The Annexation of Hawaii

Liliʻuokalani is Remembered as the Final Monarch of Hawaii.

She reigned as monarch from January 29, 1891 until her overthrow on January 17, 1893 by a group of American residents who were residents of the islands and not citizens of the United States (though many were part-Hawaiian).

After the overthrow, the Provisional Government of Hawaii was established to administer the territory until annexation to the United States could be accomplished.

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Events Leading up to the Coup

On January 14, 1893, with support from the Republic of Hawai’i government, the Committee of Safety deposed Queen Liliʻuokalani. The following day, they imprisoned her in an upstairs bedroom at ʻIolani Palace.

She was not allowed to speak to her people and no one was allowed to speak on her behalf. A hastily written Provisional Government Proclamation declared that power had been seized by the Committee until order could be restored.

The Role of the Committee of Safety

The Committee of Safety comprised of six non-aboriginal Hawaiian Kingdom subjects who had been naturalized and seven foreign residents.

The coup was supported by the United States Minister to Hawaii John L. Stevens, along with American military troops from the USS Boston, which arrived in Honolulu at 10:00 AM on January 16, 1893. The overthrow took place on January 17 under the direction of Lorrin A.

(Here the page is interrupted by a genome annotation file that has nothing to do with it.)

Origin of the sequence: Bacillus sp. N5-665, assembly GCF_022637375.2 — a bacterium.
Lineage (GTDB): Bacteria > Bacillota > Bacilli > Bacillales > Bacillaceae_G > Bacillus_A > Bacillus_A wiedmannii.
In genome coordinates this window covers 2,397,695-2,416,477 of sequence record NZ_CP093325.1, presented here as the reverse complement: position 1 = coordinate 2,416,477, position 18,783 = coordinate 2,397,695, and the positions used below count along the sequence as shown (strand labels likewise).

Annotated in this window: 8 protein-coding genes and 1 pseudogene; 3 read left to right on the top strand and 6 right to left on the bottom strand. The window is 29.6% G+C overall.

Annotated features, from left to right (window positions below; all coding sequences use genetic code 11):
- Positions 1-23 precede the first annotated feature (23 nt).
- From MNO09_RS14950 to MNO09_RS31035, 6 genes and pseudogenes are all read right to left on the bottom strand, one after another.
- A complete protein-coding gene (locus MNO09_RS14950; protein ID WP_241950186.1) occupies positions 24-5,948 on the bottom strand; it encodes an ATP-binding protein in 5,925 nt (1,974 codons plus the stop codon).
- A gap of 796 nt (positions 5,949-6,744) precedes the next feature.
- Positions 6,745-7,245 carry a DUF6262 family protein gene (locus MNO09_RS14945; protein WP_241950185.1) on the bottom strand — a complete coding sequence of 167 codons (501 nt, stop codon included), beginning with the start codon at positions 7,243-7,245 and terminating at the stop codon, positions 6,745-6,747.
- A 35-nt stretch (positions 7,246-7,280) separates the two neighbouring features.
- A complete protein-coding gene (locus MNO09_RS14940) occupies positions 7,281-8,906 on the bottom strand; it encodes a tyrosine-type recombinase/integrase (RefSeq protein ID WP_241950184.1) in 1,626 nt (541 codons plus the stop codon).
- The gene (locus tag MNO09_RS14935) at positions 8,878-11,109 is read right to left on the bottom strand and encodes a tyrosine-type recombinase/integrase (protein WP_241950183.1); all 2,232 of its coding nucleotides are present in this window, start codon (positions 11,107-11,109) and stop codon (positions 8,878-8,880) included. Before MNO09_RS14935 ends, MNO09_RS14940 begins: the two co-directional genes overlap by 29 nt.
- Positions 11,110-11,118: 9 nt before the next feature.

The Consequences of the Coup

This coup led to the overthrow of the Hawaiian Kingdom and establishment of the Republic of Hawai‘i on July 4, 1894. As monarch, her overthrow and annexation became known as ʻIolani Palace’s Fall.

The Kingdom would not have been overthrown were it not for the American government. In 1898, when Spain sold its Philippines colonies to America, it was with the condition that only Americans could buy land in those territories.

The Legacy of Queen Liliʻuokalani

Queen Liliʻuokalani was the last reigning monarch of the Kingdom of Hawai‘i, who reigned from January 29, 1891 to January 17, 1893. The Queen’s rule ended when she was deposed in a coup on January 17, 1893.

A new government proclaimed itself as the Republic of Hawai‘i and sought annexation to America, which occurred on July 7, 1898.

On September 9, 1901, President Theodore Roosevelt signed an Executive Order confirming the acquisition of Hawaii by the United States.